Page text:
Accreditation and the Reauthorization of the Higher Education Act Page: 4 of 14
The following text was automatically extracted from the image on this page using optical character recognition software:
Accreditation and the Reauthorization
of the Higher Education Act
Under the Higher Education Act (HEA), institutions of higher education (IHEs)
must be accredited by an agency or association recognized by the Secretary of the
U.S. Department of Education (ED) to participate in HEA Title IV federal student aid
programs.1 While this process is voluntary, failure to obtain accreditation could have
a dramatic effect on an institution's student enrollment, as only students attending
accredited institutions are eligible to receive federal student aid (e.g., Pell grants and
student loans). Accrediting agencies are private organizations set up to review the
qualifications of member institutions based on self-initiated quality guidelines and
This process and its critical role in determining institutional eligibility to
participate in Title IV has sometimes been controversial.2 As the 109th Congress
considers reauthorizing the HEA, it may consider making changes to the role
accreditation plays with respect to federal student aid or to the accreditation process
itself, such as the factors accrediting agencies must consider when evaluating an
institution. This report provides an overview of some of the possible accreditation
issues that Congress may address during the reauthorization process, and summarizes
key legislative action with respect to accreditation.3
20 U.S.C. 1002, 1099c. The provisions that govern the recognition of accrediting
agencies may be found at 20 U.S.C. 1099b. See also HEA 102 and 496. For the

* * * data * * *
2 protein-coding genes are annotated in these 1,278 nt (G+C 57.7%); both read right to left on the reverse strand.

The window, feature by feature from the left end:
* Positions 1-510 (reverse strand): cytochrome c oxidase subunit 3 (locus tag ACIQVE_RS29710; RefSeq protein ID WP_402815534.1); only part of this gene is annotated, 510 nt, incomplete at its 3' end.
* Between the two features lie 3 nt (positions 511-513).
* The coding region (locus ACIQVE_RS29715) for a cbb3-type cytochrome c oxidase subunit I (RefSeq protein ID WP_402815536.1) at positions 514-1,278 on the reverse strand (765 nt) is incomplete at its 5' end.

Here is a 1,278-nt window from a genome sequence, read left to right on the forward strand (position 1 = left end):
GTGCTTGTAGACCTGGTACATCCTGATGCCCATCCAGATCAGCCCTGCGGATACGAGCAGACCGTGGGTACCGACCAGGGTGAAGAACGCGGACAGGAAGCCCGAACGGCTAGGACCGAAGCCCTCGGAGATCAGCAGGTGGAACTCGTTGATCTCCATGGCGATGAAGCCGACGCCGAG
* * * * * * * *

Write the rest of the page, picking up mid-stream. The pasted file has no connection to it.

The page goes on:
purposes of this report, the term "accrediting agency" encompasses both accrediting
agencies and associations.
2 See U.S. Congress, House Committee on Education and the Workforce, Subcommittee on
21St Century Competitiveness, H.R. 4283, the College Access and Opportunity Act: Does
Accreditation Provide Student and Parents with Accountability and Quality?, hearings,
108'h Cong., 2004. (Hereafter cited as House Subcommittee on 21St Century
Competitiveness, Accreditation.) Also see "Opening the Door on Accreditation," (July 16,
2004); and "A Common Yardstick? The Bush Administration Wants to Standardize
Accreditation; Educators Say It Is Too Complex for That," (Aug. 15, 2003), both from The
Chronicle of Higher Education.
3 For detailed information about institutional eligibility to participate in Title IV programs,
the accreditation process, or federal requirements for accreditation, see CRS Report
RL31926, Institutional Eligibility for Participation in Title IV Student Aid Programs Under
the Higher Education Act: Background and Issues, by Rebecca Skinner.
Here’s what’s next.
This report can be searched. Note: Results may vary based on the legibility of text within the document.
Tools / Downloads
Get a copy of this page or view the extracted text.
Citing and Sharing
Basic information for referencing this web page. We also provide extended guidance on usage rights, references, copying or embedding.
Reference the current page of this Report.
Accreditation and the Reauthorization of the Higher Education Act, report, March 27, 2006; Washington D.C.. (digital.library.unt.edu/ark:/67531/metadc817460/m1/4/: accessed September 23, 2018), University of North Texas Libraries, Digital Library, digital.library.unt.edu; crediting UNT Libraries Government Documents Department.